Thursday, August 5, 2021

Marcellus Shale Coalition: FracTracker Alliance Article On Lycoming Creek Watershed Misleading, Or Simply Wrong

The following was submitted by Dave Callahan, President of the
Marcellus Shale Coalition, responding to a FracTracker Alliance article on the impacts of unconventional natural gas drilling in the Lycoming Creek Watershed.


A recent article by the FracTracker Alliance claims to have cataloged the impacts of unconventional natural gas development in the Lycoming Creek watershed, located in Northcentral Pennsylvania, over the past twelve years. 

The Lycoming Creek watershed spans 11 municipalities, principally located in Lycoming County with some waterways in Tioga and Sullivan counties. 

The FracTracker Alliance published a similarly misleading assertion regarding the nearby Pine Creek watershed in 2019.

It is disconcerting that entities like the FracTracker Alliance – funded by large, aggressive, anti-energy foundations – continue to advance false narratives about Pennsylvania’s energy industry. 

It is equally disconcerting that news outlets report these false narratives without fact-checking misleading claims.

So how absurdly misleading is the FracTracker Alliance in its claims? 

Consider that the average Marcellus well can use between five and ten million gallons of water during the completion process, depending on the length of the well. Yet, the FracTracker Alliance data leads to the conclusion that  the average Marcellus well uses 1.21 BILLION gallons of water. 

This overstates  water usage by more than 120 times. In short, their tactic is to shock the conscience with outlandish claims, without attribution, in the hopes that those who read or disseminate their information will fail to verify it. 

While a natural gas well may use between five and ten million gallons of water for a one-time completion process, by comparison an average nuclear power plant in Pennsylvania uses up to 35 million gallons of water per day.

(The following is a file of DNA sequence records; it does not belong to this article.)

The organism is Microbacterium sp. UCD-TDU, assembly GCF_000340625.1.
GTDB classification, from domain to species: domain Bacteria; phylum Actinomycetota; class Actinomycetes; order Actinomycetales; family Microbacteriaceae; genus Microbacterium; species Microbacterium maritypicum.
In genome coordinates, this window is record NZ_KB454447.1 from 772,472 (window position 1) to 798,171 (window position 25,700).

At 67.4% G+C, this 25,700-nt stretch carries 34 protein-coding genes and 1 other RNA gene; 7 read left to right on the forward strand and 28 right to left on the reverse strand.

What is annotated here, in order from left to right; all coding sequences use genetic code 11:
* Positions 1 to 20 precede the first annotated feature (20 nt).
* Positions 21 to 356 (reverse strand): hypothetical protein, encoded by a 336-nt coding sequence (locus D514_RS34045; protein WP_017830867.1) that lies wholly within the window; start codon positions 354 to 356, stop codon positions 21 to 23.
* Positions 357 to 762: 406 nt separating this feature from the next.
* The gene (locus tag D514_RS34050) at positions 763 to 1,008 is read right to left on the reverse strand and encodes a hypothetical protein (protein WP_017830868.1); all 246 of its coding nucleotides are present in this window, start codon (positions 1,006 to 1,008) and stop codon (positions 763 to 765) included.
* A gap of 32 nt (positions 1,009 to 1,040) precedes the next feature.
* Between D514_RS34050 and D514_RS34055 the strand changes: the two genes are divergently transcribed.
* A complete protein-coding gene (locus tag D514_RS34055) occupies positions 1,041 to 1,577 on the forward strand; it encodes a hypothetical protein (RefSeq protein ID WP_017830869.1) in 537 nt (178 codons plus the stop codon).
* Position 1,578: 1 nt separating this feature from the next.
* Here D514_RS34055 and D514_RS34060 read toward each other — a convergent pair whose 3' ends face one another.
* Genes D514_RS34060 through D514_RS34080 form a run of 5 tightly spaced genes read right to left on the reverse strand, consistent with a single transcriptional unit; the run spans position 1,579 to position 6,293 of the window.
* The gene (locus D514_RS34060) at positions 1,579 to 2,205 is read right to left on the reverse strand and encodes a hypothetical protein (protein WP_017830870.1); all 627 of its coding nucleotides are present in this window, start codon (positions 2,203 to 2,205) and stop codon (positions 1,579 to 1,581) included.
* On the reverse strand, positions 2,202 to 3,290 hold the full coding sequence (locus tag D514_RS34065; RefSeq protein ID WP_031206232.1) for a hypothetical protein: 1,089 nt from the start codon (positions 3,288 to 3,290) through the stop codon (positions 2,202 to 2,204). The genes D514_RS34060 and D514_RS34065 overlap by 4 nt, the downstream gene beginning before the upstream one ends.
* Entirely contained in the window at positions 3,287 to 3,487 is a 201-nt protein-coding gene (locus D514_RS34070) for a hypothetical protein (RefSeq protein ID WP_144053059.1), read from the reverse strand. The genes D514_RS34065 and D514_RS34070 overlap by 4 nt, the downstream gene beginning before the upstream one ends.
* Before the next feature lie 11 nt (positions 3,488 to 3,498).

Last year, shale gas producers recycled more than 90 percent of the water they used. And FracTracker Alliance falsely claims that shale gas wastewater is used for dust suppression on roadways – something which has never occurred and is explicitly prohibited by state law. Wastewater is also not discharged to streams, rivers or other waterways.

It seems even basic math eludes the FracTracker Alliance. They claim the watershed is home to 592 wells while publicly available data shows there are actually 417 wells within the watershed. 

Their claims regarding environmental compliance are equally dubious. In 2020, shale gas operators had an environmental compliance rate of 97 percent across Pennsylvania. Many of the ‘violations’ listed on the state’s publicly available website are in fact duplicative, including nearly two-thirds of those issued in 2020.

FracTracker Alliance paints a picture of the Lycoming Creek watershed as a veritable wasteland due to significant shale gas development over the past decade. Anyone who lives within the watershed, however, knows just the opposite is true. 

The watershed sits prominently within the Pennsylvania Wilds tourist destination, home to hundreds of miles of prized fishing and recreational waterways. And much of the watershed is designated by the state as “Exceptional Value” or “High Quality” – the most pristine designations Pennsylvania has to offer.

As observed in multiple water impact studies conducted by the Susquehanna River Basin Commission which found no discernible impacts from natural gas, the inconvenient truth for the FracTracker Alliance is that natural gas development can be, and is being, done safely, responsibly, and with rigorous protection of our natural resources. They need to look no further than the Lycoming Creek watershed for proof.

[For more information on unconventional, shale gas drilling and development, visit the Marcellus Shale Coalition website.]

Related Articles:

-- FracTracker Alliance: Releases Digital Atlas Showing The Impacts Of Natural Gas Development In Lycoming Creek Watershed 

-- Dangers Posed By Oil & Gas Drilling Wastes, Abandoned Wells + Siri Lawson’s Story From Warren County

-- House Environmental Committee Sets Aug. 17 Hearing On Environmental, Economic Benefits Of Pipelines; DEP Fined Pipelines Over $55 Million For Violations Over Last 5 Years  

-- Natural Gas, Hazardous Liquids Pipelines Are NOT Required To Carry Insurance Or Show They Can Pay For Damages If They Explode, Leak Or Kill Someone 

[Posted: August 5, 2021]  PA Environment Digest

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